by:  Ken Cadran

 An American and a Scot were walking the site of the Highland Games in

 Montrose, Scotland.  It was the day following the 2002 Edzell Reunion.  The

 American, who had previously been observing the size and beauty of the

 Clydesdale horses, wanted to know more about the animals.  He opened the

 conversation: "Dave, what do you know about the Clydesdales?"  Dave, being

 the epitome of Scottish wit, immediately replied: "I know that they have a leg

 on each corner!"  Such a blend of sharp intellect, shrewd wit and open

 character is what sets the Scottish people apart from their fellow man.


In 1997, Naval Security Group Activity, Edzell, Scotland was decommissioned.

 That same year in Bethesda, Maryland a reunion was held of former members

 of the base,  more commonly  known as RAF Edzell.  Five years later on

 August 3, 2002 at the East Links in Montrose, Scotland, 363 "Edzellites" assembled

 under a marquee. Of that number, 198 Americans, coming from as far as

 California, with one individual arriving from Bahrain, combined to dine, dance

 and renew friendships.  Betty Morton, former Community Relations Advisor

 at RAF Edzell, and Janet and Fred Demech of Oakton, Virginia were among the

 primary coordinators of this unforgettable event.


Piper Mark Lumgair was on hand to serenade the guests as they arrived.  Mr.

John Smart, Lord Lieutenant of Kincardineshire and a former Chairman of the

Scottish-American Community Relations Committee, and Chairman of the

Reunion Committee, welcomed the guests on behalf of the Scottish hosts. 

Captain Fred Demech, USN (Ret), one of the former base commanding officers

present, provided the reply on behalf of the Americans.  Grace was provided by


Captain P.S. Spain, CHC, USN (Ret) who also served at the base.

 In 1847, Queen Victoria took lease on an estate on the banks of Loch Loggan.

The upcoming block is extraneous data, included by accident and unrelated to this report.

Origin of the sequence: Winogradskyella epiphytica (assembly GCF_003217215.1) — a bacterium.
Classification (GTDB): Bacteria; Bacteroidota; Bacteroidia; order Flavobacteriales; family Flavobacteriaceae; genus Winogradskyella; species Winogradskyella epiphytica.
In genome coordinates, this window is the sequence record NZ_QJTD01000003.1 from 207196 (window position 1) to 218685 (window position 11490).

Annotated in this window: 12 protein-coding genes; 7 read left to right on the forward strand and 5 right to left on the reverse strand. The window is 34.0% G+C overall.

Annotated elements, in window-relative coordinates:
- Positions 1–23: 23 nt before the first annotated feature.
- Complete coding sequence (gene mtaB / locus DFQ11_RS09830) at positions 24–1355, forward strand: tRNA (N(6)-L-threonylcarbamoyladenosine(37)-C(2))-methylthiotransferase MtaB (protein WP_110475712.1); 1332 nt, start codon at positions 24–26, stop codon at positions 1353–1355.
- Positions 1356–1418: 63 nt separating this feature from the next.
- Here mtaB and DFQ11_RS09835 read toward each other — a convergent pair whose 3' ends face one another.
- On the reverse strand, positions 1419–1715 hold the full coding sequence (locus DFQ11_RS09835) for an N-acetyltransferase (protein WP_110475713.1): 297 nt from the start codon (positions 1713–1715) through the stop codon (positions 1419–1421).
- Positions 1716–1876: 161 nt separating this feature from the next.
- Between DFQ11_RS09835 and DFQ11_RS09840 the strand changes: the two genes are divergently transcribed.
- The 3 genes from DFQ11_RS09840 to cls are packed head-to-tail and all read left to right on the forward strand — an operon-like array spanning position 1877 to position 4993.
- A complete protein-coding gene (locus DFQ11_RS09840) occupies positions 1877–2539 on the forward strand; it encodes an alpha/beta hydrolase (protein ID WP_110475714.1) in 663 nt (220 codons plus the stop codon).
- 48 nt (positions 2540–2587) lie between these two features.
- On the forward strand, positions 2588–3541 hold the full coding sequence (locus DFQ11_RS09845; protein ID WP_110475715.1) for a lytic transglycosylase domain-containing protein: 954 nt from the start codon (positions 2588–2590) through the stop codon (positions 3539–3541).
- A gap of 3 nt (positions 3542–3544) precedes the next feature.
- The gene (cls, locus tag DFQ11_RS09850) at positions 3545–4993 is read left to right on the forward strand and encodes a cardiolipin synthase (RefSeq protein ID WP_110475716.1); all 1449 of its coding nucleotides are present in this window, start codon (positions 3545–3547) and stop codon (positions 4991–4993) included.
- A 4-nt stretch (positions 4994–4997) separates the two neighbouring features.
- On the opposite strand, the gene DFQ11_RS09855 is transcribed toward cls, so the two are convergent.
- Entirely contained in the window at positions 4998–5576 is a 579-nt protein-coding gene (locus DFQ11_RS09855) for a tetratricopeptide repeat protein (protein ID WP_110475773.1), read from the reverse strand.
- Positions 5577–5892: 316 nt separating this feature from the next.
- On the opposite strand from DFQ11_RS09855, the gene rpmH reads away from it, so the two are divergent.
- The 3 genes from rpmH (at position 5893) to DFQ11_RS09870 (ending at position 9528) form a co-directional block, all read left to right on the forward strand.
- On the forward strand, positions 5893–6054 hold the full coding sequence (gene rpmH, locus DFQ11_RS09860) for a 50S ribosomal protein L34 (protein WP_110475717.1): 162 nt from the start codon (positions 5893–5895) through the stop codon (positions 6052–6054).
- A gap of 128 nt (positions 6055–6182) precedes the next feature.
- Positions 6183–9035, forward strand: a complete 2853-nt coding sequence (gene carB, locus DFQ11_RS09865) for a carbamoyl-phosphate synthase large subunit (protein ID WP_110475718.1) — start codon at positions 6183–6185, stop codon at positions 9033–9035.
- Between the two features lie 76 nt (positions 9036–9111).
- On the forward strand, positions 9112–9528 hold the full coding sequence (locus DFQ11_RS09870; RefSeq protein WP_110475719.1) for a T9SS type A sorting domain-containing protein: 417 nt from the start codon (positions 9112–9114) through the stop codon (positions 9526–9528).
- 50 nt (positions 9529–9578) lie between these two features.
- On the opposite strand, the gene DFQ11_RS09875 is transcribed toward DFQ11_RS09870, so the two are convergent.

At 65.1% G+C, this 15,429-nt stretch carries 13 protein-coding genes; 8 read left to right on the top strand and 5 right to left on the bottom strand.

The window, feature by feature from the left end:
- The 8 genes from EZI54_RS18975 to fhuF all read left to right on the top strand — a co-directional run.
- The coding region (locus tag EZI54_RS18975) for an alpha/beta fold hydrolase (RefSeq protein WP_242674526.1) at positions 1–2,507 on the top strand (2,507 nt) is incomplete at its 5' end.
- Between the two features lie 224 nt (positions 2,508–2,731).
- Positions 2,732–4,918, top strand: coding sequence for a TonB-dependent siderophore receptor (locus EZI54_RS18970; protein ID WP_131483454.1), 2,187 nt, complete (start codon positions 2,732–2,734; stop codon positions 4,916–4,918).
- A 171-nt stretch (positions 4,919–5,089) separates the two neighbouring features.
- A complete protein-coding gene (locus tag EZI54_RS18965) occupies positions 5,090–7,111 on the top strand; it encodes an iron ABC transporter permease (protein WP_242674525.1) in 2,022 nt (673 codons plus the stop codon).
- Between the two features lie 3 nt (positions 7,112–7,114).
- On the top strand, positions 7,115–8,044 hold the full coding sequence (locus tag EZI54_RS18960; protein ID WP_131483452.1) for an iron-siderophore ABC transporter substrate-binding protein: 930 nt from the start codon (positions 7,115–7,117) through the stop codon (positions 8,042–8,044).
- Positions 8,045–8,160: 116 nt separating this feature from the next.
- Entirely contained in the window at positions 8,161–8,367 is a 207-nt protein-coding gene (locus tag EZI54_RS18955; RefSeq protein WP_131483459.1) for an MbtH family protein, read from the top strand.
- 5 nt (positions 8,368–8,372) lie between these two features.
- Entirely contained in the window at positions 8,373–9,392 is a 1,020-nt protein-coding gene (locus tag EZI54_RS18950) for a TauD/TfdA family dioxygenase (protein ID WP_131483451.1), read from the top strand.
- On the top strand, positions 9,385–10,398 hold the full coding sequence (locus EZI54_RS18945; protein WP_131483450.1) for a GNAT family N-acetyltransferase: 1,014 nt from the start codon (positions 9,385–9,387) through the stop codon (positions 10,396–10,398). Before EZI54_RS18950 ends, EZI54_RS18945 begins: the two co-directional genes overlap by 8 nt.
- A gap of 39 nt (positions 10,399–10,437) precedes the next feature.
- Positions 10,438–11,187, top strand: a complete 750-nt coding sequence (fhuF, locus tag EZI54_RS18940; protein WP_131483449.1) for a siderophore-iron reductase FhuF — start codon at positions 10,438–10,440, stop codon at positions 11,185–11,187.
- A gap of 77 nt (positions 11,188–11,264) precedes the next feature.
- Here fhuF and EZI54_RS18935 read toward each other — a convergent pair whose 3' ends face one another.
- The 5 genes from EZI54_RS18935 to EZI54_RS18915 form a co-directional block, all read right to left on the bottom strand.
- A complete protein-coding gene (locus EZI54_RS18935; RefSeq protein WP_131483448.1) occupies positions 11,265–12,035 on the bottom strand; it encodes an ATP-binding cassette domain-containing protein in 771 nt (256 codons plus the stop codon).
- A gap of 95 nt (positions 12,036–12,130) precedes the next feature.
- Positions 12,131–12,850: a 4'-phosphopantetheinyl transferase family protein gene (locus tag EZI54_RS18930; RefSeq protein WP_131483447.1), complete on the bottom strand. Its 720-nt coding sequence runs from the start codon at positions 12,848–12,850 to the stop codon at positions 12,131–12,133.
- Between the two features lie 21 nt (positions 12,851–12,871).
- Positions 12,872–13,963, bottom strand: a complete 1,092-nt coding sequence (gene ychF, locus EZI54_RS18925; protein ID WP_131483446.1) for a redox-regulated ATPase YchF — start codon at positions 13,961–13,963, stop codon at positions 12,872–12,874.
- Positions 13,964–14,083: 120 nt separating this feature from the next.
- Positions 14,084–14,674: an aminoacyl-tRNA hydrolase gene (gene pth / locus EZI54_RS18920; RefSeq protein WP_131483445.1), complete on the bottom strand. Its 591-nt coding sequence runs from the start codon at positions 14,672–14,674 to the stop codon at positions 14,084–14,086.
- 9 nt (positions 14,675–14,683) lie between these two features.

On her arrival, she wrote in her diary: “Alas!.  The country is fine, but the

 weather is most dreadful.”   Conversely, her husband, Prince Albert wrote

 in his diary: “The country is full of beauty, of a severe and grand character

 ...and the air remarkably pure and light... .  The people are more natural, and

 are marked by that honesty and sympathy which always distinguishes the

 inhabitants of mountainous countries.”


If one has served in Scotland, one can agree that prominent to visiting this land

 is the friendliness of the people.  Through association at work and social events,

 strong bonds developed.  American service personnel and their families who served

 in this land of the haggis, tartans, short bread, whiskey, bag pipes, highland dancing

 and the tug-o’war, were able to experience the spirit of these people.   The 2002

 Edzell Reunion was a time to renew friendships and re-experience the flavor of

 this land called Scotland.


The day following the reunion, the annual Highland Games (which can be traced

 back at least one thousand years) were held adjacent to the marquee.  The activities

 consisted of caber tossing, tug-o’war, piping contests, heavy horse display, cycling

 races, field events, dog show, highland dancing, and the crowning of the

 60th Rose Queen.  Pipe bands marched from the Town House to the Games,

 providing the unique sound of  a bagpipe band.   The visiting Americans were

 publicly welcomed  at the beginning of the Games.


A welcome it was.  A joyful time it became.  A fond memory it shall be.


Ken Cadran